The XYZPrinting Da Vinci is certainly a very interesting new printer at a very reasonable USD 499 retail price.

It comes delivered with a mere 300g Filament cartridge, which is not exactly a lot of material to print with. The filament delivered with the printer has quite some diameter inaccuracies, which do show on the surface of printed models as small blobs.

Our intent was to use our own ExcelFil ABS with this printer. However, the Filament cartridge is electronically protected and communicates with the printer to let it know the remaining filament left on the spool.

Given that we are planning to add this printer to the range of printers we test our ExcelFil filament with, I took a closer look at the mechanisms behind these electronics.

After opening the cartridge, one can find a small PCB at the bottom of it. It has three connectors that are used to communicate with the printer itself. A closer inspection of that tiny PCB shows a Microchip 11LC010 1K EEPROM at its heart. This EEPROM has a memory capacity of 128 byte which stores the information about the filament cartridge.

The three connectors are as following (left to right on the picture above):

1 = GND
2 = SCIO
3 = VCC</pre>

The SCIO pin runs a UNI/O protocol and the chip is controlled via a 8 bit instruction register.

I created a small Arduino Sketch that resets the counter to 999m available. GND(1) and VCC(3) on the Da Vinci Filament EEPROM connect to GND and +5V on the Arduino and the SCIO(2) connects to Digital Out Pin 7 on the Arduino. The sketch is running the UNI/O protocol to read and write the EEPROM contents.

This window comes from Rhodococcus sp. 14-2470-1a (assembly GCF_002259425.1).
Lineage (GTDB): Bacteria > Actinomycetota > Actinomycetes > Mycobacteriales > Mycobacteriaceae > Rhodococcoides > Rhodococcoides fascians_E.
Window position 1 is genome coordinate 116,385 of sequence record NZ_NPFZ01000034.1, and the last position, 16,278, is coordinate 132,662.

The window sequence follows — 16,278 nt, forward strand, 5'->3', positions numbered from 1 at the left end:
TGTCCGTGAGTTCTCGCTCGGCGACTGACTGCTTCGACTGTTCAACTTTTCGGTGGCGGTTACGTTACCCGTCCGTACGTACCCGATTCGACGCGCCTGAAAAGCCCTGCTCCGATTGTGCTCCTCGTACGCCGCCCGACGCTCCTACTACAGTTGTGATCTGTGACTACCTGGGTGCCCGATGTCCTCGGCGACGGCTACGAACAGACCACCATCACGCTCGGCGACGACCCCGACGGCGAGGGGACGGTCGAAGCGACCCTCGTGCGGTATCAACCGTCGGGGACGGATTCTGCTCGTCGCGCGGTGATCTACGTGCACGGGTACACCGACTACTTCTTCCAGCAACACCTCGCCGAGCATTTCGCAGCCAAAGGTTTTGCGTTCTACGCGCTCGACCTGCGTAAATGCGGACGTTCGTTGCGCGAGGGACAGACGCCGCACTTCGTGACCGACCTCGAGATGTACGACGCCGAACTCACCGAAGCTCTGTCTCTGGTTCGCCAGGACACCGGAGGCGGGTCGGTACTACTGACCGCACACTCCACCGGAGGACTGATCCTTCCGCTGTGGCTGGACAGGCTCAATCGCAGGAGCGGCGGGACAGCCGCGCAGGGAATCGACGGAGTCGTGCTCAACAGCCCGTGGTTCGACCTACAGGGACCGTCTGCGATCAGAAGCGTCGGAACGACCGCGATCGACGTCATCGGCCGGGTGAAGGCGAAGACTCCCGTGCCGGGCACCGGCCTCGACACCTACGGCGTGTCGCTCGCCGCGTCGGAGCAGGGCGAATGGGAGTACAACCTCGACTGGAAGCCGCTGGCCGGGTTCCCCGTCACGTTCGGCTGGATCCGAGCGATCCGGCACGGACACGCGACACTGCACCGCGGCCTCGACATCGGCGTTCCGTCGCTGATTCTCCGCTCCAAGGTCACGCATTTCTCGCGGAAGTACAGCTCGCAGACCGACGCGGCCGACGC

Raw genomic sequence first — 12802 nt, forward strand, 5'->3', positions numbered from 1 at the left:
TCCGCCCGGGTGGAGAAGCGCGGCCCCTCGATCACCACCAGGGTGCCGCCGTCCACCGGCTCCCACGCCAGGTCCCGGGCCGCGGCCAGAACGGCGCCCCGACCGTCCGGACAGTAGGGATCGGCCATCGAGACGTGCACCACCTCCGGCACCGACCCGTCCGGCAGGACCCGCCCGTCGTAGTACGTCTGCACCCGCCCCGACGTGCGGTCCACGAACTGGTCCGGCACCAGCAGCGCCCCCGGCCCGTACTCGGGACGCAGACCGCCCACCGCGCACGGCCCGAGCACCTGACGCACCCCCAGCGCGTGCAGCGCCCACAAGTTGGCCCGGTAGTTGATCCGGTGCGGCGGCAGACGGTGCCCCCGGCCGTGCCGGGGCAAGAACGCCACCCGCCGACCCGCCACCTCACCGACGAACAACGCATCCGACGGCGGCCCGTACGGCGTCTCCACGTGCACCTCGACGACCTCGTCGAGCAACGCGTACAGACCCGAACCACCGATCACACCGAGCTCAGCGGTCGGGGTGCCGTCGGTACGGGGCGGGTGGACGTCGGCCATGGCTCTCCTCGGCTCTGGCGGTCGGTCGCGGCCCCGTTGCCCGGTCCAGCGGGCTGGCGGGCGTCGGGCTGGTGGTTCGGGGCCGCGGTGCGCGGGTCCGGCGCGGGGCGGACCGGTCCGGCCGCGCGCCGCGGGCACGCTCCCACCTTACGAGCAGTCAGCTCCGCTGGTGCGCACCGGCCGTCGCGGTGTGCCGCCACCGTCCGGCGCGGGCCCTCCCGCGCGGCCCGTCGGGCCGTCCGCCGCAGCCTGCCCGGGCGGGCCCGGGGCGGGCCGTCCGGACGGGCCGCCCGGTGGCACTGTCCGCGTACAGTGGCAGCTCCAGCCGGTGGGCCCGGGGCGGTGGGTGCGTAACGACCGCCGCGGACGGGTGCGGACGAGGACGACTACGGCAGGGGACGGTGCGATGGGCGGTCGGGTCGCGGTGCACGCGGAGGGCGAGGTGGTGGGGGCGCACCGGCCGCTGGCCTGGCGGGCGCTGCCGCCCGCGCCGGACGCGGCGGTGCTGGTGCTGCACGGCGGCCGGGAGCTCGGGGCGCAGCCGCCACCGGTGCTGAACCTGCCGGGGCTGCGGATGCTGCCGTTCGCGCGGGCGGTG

Here the contents of the EEPROM. You can see at byte offset 53 a 4 Byte long HEX value in little endian format (Thanks BXZ for pointing it out!) which reflects the remaining filament length that is communicated to the printer. This is not a literal value and somehow is “mangled”. However setting this value to 0x3f420f00 restores the filament counter to 999m left.

00: 5A41570000343141C0D40100C0D40100 ZAW..41A……..
10: D2005A00544847423031313500000000 ..Z.THGB0115….
20: 000000003400000001010101AA55AA55 ….4……..U.U
30: 883355AA3F420f00D04407202FAE0A00 .3U……D. /…
40: 5A41570000343141C0D40100C0D40100 ZAW..41A……..
50: D2005A00544847423031313500000000 ..Z.THGB0115….
60: 000000003400000001010101AA55AA55 ….4……..U.U
70: 883355AAC0D40100AA55AA5507830A00 .3U……U.U….

The Arduino Code below will check for the presence and ability to communicate to the EEPROM CHIP. When the sketch starts, the LED on the Arduino will blink rapidly. After you have the made connections as described above correctly, the LED will stay solid for about 2 seconds, which indicates that the EEPROM has been reset successfully.

Below a short Video to demonstrate:

This now allows me to use our test filaments on this printers. Not a permanent solution yet, but easy enough as a temporary workaround.

Warning: DO NOT KEEP THE ARDUINO CONNECTED WHEN YOU INSERT THE CARTRIDGE INTO THE PRINTER. This may, or may not void your warranty or render your filament or printer useless. So use this information at your own risk 🙂

Update April, 18 2014: Code below has been updated to work with the new firmware version 1.1.I.

Arduino Sketch – Just copy and paste into the Arduino IDE and upload to your Arduino of choice

Here a great demonstration Video from Florian Uhleman’s Blog showing the whole process in detail:

And finally, here a Freestanding Filament Holder sized for ExcelFil Spools we made to conveniently load the filament into the Da Vinci.

Update January 2015: A lot has happened since I wrote this post. We continued the whole discussion here: